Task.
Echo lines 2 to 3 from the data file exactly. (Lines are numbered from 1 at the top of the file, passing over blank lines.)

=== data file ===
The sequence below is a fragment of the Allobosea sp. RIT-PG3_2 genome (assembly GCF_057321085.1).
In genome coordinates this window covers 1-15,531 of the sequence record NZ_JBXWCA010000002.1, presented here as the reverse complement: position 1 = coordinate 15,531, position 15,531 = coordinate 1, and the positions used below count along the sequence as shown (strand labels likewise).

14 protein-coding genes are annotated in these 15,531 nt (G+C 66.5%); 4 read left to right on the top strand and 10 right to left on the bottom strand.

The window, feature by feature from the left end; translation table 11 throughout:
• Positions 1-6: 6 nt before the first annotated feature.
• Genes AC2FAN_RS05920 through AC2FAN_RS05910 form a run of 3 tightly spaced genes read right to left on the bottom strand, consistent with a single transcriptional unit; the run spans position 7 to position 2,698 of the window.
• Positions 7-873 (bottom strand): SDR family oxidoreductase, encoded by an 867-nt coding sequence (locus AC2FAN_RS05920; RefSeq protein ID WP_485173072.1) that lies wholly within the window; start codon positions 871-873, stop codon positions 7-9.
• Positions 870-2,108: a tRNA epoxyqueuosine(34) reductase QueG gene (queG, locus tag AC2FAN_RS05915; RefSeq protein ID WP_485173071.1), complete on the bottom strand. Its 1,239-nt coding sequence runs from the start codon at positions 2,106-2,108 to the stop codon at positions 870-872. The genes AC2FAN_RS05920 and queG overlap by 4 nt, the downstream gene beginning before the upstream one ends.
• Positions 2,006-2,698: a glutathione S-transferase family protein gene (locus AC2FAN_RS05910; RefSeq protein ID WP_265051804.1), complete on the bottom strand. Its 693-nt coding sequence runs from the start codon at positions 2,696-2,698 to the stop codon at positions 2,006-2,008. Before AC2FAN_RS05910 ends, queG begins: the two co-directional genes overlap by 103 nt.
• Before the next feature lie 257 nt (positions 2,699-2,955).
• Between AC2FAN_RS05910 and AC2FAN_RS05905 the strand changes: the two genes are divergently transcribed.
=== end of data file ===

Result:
In genome coordinates this window covers 1-15,531 of the sequence record NZ_JBXWCA010000002.1, presented here as the reverse complement: position 1 = coordinate 15,531, position 15,531 = coordinate 1, and the positions used below count along the sequence as shown (strand labels likewise).

14 protein-coding genes are annotated in these 15,531 nt (G+C 66.5%); 4 read left to right on the top strand and 10 right to left on the bottom strand.